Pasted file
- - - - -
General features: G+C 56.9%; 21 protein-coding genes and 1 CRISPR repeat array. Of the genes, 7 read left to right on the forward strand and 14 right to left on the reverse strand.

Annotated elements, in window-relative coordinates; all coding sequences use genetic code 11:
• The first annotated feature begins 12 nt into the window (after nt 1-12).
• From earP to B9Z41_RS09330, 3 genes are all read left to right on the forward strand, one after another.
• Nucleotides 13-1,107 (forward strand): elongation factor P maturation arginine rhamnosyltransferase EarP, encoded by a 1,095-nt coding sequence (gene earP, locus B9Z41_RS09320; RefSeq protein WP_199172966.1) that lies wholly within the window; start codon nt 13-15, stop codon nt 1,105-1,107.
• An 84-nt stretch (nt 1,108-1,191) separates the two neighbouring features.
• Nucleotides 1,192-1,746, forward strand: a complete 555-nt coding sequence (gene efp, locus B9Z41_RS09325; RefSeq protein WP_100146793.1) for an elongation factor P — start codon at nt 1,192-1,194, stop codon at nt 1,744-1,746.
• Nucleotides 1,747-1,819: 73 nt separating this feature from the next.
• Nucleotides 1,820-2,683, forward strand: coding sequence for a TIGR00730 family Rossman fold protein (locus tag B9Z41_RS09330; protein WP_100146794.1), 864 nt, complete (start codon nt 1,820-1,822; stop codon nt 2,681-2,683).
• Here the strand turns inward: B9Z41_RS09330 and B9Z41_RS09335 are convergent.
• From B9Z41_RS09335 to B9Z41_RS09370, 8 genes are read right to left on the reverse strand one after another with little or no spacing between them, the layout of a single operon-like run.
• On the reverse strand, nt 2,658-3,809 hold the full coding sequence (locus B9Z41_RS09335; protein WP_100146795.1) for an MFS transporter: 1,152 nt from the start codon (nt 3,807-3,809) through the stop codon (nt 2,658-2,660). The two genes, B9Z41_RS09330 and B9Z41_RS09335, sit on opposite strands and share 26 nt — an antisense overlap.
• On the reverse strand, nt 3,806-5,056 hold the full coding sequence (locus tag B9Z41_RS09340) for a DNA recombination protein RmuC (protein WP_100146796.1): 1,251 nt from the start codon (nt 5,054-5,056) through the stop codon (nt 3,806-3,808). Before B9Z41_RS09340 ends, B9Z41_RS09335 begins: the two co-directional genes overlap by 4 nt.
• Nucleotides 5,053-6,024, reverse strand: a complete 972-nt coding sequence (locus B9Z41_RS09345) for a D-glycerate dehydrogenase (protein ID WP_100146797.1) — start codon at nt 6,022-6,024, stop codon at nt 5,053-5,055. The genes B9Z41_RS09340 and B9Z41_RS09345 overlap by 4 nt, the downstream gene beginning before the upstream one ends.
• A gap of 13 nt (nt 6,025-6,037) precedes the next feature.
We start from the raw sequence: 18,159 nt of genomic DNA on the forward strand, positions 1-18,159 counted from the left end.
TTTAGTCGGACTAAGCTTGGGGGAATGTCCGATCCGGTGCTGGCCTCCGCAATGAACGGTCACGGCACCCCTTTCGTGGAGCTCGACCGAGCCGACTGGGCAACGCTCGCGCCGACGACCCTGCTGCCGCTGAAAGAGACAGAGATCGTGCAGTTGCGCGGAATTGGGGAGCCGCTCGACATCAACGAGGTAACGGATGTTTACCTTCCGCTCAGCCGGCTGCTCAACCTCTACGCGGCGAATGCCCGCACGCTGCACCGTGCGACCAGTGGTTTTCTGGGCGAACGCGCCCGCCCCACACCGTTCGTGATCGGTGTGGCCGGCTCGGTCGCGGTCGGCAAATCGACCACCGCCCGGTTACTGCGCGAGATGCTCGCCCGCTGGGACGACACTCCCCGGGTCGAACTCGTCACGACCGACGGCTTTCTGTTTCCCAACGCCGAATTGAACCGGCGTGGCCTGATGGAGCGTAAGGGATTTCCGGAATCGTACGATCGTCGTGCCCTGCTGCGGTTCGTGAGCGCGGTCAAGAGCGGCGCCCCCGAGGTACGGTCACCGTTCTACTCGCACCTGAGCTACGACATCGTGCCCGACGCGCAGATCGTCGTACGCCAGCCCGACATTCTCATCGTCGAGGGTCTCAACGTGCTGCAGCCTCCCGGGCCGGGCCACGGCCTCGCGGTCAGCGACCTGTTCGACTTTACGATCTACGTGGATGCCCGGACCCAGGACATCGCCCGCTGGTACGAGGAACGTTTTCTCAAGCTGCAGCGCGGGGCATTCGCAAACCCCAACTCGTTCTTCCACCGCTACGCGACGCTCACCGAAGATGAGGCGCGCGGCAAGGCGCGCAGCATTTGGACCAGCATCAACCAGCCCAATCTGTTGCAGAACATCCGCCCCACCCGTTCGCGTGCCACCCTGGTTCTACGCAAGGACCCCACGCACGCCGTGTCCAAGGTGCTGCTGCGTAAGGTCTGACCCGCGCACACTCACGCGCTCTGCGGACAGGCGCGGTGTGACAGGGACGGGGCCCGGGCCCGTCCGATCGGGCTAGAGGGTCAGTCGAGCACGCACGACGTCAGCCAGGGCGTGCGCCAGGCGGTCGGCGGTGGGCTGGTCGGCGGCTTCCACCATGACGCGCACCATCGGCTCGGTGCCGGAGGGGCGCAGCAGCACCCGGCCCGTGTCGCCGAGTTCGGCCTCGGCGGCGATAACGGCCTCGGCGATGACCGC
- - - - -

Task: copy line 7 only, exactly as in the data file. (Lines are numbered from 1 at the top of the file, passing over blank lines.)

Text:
• Nucleotides 1,192-1,746, forward strand: a complete 555-nt coding sequence (gene efp, locus B9Z41_RS09325; RefSeq protein WP_100146793.1) for an elongation factor P — start codon at nt 1,192-1,194, stop codon at nt 1,744-1,746.